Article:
South Korea vs North Korea World Cup Qualifier will not be screened live from Pyongyang: statement

South China Morning Post Dipublikasikan 10.10, 14/10/2019
South Korea vs North Korea World Cup Qualifier will not be screened live from Pyongyang: statement

The upcoming Fifa 2022 World Cup Qualifier between South Korea and North Korea in Pyongyang will not be screened live, it has been confirmed by South Korean broadcasters.

A joint statement on Monday from South Korea's biggest terrestrial television broadcasters KBS, MBC and SBS announced that the fears the game would not be beamed from the capital of their northern neighbours were accurate.

KBS reported on their website that the three broadcasters had not received a response from Pyongyang until Monday, a day before the first meeting between the men's national teams in North Korea since 1990.

The report also confirmed that no South Korean reporters were permitted to travel to the North Korean capital.

South Korean players and staff were to travel to their northern neighbour via Beijing after being refused their request to travel direct.

While there will be no away fans at the 50,000 capacity Kim Il-sung Stadium, the Seoul-based English language newspaper Korea Times reports that local fans are willing to pay to see South Korean stars Son Heung-min and Lee Kang-in.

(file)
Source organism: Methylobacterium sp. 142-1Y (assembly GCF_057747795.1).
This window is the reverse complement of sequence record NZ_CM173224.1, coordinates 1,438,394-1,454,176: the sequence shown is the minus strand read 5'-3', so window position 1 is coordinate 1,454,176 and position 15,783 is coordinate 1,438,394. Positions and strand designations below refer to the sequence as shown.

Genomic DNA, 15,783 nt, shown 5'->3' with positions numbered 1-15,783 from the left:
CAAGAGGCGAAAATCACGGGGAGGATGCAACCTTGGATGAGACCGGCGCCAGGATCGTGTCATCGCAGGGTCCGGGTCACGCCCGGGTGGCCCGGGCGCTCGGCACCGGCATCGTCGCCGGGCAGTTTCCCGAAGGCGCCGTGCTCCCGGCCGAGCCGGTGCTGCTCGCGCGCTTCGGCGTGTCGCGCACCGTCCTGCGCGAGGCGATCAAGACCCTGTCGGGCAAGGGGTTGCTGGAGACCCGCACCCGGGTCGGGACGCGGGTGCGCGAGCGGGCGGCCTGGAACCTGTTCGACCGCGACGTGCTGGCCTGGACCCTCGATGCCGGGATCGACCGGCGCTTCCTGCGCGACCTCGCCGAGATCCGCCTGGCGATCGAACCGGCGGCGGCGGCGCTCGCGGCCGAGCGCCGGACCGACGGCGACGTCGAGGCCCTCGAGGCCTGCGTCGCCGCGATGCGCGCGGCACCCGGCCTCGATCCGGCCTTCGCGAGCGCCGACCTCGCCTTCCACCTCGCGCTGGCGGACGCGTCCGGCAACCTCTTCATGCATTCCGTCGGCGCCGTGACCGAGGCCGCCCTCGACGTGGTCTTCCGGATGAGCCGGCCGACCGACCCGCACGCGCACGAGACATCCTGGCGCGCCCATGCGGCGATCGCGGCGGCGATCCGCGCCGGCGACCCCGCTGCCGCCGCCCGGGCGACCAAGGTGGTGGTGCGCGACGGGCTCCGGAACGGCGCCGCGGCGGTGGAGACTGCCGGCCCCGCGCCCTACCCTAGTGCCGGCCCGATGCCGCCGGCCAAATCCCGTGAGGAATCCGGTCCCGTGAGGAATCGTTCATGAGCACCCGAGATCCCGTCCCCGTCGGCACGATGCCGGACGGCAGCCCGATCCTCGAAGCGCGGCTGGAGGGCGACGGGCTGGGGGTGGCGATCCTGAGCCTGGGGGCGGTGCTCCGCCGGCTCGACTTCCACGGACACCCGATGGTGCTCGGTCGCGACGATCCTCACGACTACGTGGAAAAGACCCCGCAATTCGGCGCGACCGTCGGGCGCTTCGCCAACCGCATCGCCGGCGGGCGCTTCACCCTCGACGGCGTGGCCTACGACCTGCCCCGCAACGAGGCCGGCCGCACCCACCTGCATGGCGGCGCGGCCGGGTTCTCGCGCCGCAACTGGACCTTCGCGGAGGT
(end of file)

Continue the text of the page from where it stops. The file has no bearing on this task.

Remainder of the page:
Tickets from touts were said to cost US$6, the equivalent to buying 10 kilograms of rice, according to Korea Times.

It was unclear whether foreign tourists or diplomats would be allowed to purchase tickets for the game, or if rumours were true that it will be played behind closed doors.

Neither Fifa nor the AFC had made a statement on the situation. It is not unusual for games played in North Korea involving foreign opponents to not be broadcast live overseas.

South Korea's defender Kim Min-jae Kim (right) celebrates after scoring at the 2019 AFC Asian Cup against China. Photo: AFP

While the men's team have not played in Pyongyang since their 1990 friendly match, South Korea's women played there in 2017.

The two countries competed under a unified flag for a number of events at the 2018 Pyeongchang Winter Olympics. It had also been reported that Seoul and Pyongyang are considering a joint bid for the 2032 Summer Games.

Earlier this month South Korean president Moon Jae-in told the public to back the proposal, after receiving support from IOC president Thomas Bach.

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